sudo apt-get install python-is-python3


Python is a popular programming language that is reliable, flexible, easy to learn, free to use on all operating systems, and supported by both a strong developer community and many free libraries. Python supports all manners of development, including web applications, web services, desktop apps, scripting, and scientific computing, and is used by many universities, scientists, casual developers, and professional developers alike. You can learn more about the language on and Python for Beginners.

Visual Studio is a powerful Python IDE on Windows. Visual Studio provides open-source support for the Python language through the Python Development and Data Science workloads (Visual Studio 2017 and later) and the free Python Tools for Visual Studio extension (Visual Studio 2015 and earlier).

Python is not presently supported in Visual Studio for Mac, but is available on Mac and Linux through Visual Studio Code (see questions and answers).

To get started:

  • Follow the installation instructions to set up the Python workload.
  • Familiarize yourself with the Python capabilities of Visual Studio through the sections in this article.
  • Go through one or more of the Quickstarts to create a project. If you're unsure, start with Create a web app with Flask.
  • Go through one or more of the Quickstarts to create a project. If you're unsure, start with Quickstart: Open and run Python code in a folder or Create a web app with Flask.
  • Follow the Work with Python in Visual Studio tutorial for a full end-to-end experience.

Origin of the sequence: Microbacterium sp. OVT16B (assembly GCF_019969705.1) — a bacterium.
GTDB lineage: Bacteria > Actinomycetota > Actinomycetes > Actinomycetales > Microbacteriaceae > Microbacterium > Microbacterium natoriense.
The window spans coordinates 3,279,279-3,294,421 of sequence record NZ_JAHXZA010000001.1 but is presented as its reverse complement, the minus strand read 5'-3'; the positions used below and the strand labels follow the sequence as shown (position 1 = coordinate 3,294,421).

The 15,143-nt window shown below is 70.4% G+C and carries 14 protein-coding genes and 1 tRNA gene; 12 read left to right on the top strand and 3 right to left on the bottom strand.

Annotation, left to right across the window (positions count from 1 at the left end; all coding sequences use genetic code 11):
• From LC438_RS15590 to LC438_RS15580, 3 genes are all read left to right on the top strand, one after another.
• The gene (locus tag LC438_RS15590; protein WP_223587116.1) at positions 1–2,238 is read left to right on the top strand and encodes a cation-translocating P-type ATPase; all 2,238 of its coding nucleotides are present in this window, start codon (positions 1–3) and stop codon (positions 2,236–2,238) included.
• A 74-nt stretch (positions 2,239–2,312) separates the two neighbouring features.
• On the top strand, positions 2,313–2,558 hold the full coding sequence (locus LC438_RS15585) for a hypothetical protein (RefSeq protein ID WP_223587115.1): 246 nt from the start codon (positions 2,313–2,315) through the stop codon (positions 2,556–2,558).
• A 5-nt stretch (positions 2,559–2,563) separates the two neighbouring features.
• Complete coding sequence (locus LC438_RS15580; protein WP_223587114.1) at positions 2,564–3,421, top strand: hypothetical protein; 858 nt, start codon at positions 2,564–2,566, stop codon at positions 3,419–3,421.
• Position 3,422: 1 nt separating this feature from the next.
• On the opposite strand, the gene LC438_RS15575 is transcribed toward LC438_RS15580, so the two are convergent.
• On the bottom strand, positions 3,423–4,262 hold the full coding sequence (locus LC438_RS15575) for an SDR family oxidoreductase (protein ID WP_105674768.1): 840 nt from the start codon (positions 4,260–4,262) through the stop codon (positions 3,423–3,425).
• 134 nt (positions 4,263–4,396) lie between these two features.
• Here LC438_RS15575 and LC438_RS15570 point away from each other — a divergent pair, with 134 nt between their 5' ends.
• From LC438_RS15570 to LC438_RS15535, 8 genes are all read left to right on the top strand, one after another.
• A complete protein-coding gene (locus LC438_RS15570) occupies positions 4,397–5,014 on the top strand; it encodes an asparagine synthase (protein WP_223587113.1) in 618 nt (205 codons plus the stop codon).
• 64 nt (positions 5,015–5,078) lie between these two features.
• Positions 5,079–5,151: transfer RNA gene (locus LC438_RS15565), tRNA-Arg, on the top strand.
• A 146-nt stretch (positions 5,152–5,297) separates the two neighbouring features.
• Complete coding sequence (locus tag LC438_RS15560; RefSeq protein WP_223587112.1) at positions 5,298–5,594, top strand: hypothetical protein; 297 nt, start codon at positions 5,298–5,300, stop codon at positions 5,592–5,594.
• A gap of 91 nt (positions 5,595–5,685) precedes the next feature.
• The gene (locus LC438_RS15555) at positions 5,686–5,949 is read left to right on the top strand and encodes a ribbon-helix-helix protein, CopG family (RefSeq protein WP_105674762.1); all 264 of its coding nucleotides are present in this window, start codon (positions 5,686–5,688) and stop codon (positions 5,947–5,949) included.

Visual Studio supports Python version 2.7, as well as version 3.5 through 3.7. While it is possible to use Visual Studio to edit code written in other versions of Python, those versions are not officially supported and features such as IntelliSense and debugging might not work. Python version 3.8 support is still under development, specific details about support can be seen in this tracking issue on GitHub.

Support for multiple interpreters

Visual Studio's Python Environments window (shown below in a wide, expanded view) gives you a single place to manage all of your global Python environments, conda environments, and virtual environments. Visual Studio automatically detects installations of Python in standard locations, and allows you to configure custom installations. With each environment, you can easily manage packages, open an interactive window for that environment, and access environment folders.

Use the Open interactive window command to run Python interactively within the context of Visual Studio. Use the Open in PowerShell command to open a separate command window in the folder of the selected environment. From that command window you can run any python script.

For more information:

Rich editing, IntelliSense, and code comprehension

Visual Studio provides a first-class Python editor, including syntax coloring, auto-complete across all your code and libraries, code formatting, signature help, refactoring, linting, and type hints. Visual Studio also provides unique features like class view, Go to Definition, Find All References, and code snippets. Direct integration with the Interactive window helps you quickly develop Python code that's already saved in a file.